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Old 02-01-2021, 02:10 PM   #1
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Name: Bob
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More propane or extra battery?

I have a 1995 Bigfoot 17G with a single battery and two 5-gallon propane tanks outside the trailer on the hitch.

I mainly boondock and haven't put in a solar system yet even though I probably will.

It seems to me that a single propane tank lasts quite a long time while a single battery can run down fairly quickly.

So, I am wondering about removing one of the propane tanks and adding a second battery. If I were to do that, I would likely install 2 6-v batteries in series.

If you have made this change, please let me know how you like it.

If you haven't made this change, please share your thoughts about it.

Thanks to all in advance.
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Old 02-01-2021, 03:32 PM   #2
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Both

It sounds like you need more of both in my opinion.
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Old 02-01-2021, 04:00 PM   #3
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I vote both

Quote:
Originally Posted by bobblangley View Post
So, I am wondering about removing one of the propane tanks and adding a second battery. If I were to do that, I would likely install 2 6-v batteries in series.
On my Scamp, I have both the two LP tanks and two batteries along with a solar panel and I carry a Honda 2200 as a backup , but if you do not have the room I'd go for two batteries. A furnace fan can really drain a battery. I had some space problems and had to move some things and get rid of the crank jack. ( I have never NEEDED the Honda on the road but Have used it for short tests and microwaving left overs.)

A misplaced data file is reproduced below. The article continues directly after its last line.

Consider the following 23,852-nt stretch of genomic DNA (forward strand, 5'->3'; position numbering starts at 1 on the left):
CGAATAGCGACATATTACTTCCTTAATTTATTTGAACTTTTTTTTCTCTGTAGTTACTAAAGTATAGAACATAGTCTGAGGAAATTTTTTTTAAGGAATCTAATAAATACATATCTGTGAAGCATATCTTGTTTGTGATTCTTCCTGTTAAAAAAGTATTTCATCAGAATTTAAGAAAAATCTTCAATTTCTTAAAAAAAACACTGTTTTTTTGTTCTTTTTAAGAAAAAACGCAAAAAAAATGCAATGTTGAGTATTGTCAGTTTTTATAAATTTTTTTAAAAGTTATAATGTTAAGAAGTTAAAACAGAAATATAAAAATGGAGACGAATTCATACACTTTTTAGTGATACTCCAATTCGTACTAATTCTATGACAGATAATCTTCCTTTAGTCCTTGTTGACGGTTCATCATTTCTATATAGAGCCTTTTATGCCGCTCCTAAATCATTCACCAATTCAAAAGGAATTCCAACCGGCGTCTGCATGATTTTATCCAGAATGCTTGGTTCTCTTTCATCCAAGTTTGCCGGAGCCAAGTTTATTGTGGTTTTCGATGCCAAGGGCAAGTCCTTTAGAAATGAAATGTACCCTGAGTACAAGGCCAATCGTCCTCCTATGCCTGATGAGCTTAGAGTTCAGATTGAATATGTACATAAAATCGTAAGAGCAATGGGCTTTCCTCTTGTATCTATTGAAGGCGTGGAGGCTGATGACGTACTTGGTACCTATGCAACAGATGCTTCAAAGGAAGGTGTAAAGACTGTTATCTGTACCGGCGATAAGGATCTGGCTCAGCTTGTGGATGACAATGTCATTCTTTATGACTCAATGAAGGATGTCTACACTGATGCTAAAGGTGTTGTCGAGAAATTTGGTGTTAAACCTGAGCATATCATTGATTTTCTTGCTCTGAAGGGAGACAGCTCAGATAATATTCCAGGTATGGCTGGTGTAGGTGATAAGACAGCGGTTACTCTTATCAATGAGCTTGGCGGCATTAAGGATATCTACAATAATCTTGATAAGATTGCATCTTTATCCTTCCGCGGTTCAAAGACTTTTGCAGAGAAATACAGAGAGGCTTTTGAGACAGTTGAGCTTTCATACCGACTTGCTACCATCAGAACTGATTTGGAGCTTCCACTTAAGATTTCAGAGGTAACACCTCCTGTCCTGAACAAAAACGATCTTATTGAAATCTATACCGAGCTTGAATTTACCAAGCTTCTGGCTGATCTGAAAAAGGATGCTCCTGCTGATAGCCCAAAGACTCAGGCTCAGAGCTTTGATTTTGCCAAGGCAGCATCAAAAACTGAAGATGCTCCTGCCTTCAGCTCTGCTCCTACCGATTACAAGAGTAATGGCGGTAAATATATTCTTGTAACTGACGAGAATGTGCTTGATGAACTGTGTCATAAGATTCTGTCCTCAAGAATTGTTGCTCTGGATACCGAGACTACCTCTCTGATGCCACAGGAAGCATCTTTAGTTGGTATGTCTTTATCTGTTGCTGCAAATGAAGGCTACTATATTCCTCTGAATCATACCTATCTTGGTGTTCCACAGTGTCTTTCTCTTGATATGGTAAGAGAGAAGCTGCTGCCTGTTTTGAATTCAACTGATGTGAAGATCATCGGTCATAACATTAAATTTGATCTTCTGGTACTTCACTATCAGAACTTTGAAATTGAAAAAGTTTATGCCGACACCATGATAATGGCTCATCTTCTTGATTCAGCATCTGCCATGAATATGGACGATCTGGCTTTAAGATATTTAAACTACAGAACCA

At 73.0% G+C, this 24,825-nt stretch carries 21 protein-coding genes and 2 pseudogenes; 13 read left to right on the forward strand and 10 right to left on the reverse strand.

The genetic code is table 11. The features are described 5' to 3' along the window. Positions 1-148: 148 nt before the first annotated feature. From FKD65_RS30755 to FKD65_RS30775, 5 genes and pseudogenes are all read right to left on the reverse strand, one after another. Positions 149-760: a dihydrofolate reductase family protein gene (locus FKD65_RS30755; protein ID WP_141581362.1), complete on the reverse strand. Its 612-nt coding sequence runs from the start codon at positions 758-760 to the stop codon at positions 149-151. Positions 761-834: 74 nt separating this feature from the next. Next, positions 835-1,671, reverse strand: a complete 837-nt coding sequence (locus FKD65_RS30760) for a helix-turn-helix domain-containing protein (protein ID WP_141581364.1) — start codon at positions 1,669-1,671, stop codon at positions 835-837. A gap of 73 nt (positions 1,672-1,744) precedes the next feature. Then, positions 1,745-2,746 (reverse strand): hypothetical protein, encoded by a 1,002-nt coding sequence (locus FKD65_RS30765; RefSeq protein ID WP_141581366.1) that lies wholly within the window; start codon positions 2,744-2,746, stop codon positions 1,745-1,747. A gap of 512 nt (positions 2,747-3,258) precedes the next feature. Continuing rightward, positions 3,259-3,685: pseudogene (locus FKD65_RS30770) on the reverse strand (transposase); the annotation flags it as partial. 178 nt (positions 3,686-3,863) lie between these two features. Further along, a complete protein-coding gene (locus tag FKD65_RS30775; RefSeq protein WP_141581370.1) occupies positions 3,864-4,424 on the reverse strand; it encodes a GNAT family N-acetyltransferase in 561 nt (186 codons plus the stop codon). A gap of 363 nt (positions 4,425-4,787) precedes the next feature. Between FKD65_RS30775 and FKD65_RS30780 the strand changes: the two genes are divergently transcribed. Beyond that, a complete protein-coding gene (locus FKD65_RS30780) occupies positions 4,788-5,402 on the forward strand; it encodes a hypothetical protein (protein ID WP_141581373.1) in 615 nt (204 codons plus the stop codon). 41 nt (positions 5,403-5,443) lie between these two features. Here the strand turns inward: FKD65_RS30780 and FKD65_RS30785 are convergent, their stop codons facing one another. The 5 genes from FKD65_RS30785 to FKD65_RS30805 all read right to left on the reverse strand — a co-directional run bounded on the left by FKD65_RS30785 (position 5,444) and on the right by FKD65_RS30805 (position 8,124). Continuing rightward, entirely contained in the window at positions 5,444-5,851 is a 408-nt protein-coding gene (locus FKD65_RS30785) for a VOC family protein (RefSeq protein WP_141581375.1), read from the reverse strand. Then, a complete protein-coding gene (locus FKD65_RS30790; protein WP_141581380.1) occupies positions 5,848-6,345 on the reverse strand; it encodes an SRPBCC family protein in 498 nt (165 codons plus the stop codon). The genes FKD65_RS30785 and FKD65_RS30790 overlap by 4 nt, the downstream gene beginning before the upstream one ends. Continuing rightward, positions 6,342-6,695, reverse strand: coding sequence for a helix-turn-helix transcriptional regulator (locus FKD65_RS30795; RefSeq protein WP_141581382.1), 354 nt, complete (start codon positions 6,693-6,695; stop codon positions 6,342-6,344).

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Old 02-01-2021, 04:04 PM   #4
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Originally Posted by AC0GV View Post
A furnace fan can really drain a battery.

Keeping in mind that if you have no propane, your furnace fan won't be running.
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Old 02-01-2021, 04:13 PM   #5
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Dead battery first

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Originally Posted by Glenn Baglo View Post
Keeping in mind that if you have no propane, your furnace fan won't be running.
As built, mine could kill the battery over a weekend but not empty a tank.

I did change over to tanks with float gauges, when mine say empty, they still have some gas. The best way is to pick them up and see how heavy they are.
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Old 02-01-2021, 04:33 PM   #6
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propane lasts a long time but when your out you have no heat. solar helps with the battery issue and hooking up the car and running the car will get you emergency power. as long as you have a back-up plan you are covered. single propane tank has no immediate back up plan. if you out in the sticks and have to go get propane the next day means you freeze all night. Just depends how much your going to suffer when its cold out. take the money for a second battery and buy a quiet generator.
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Old 02-01-2021, 08:47 PM   #7
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We have 2 20lb tanks and an m31 house battery for more capacity
Stove uses no pwr, fridge uses no pwr, hot water tank very little pwr, furnace is 0.5amps so not much, the water pump is over the top and lights use some but can go days on a charge. Seems propane is in need though fridge and furnace are a must also like to have running water. Battery is 61lbs The tanks and battery are needed to get tongue weight to required 8 to 9 percent for towing but second battery would be heaver than a tank.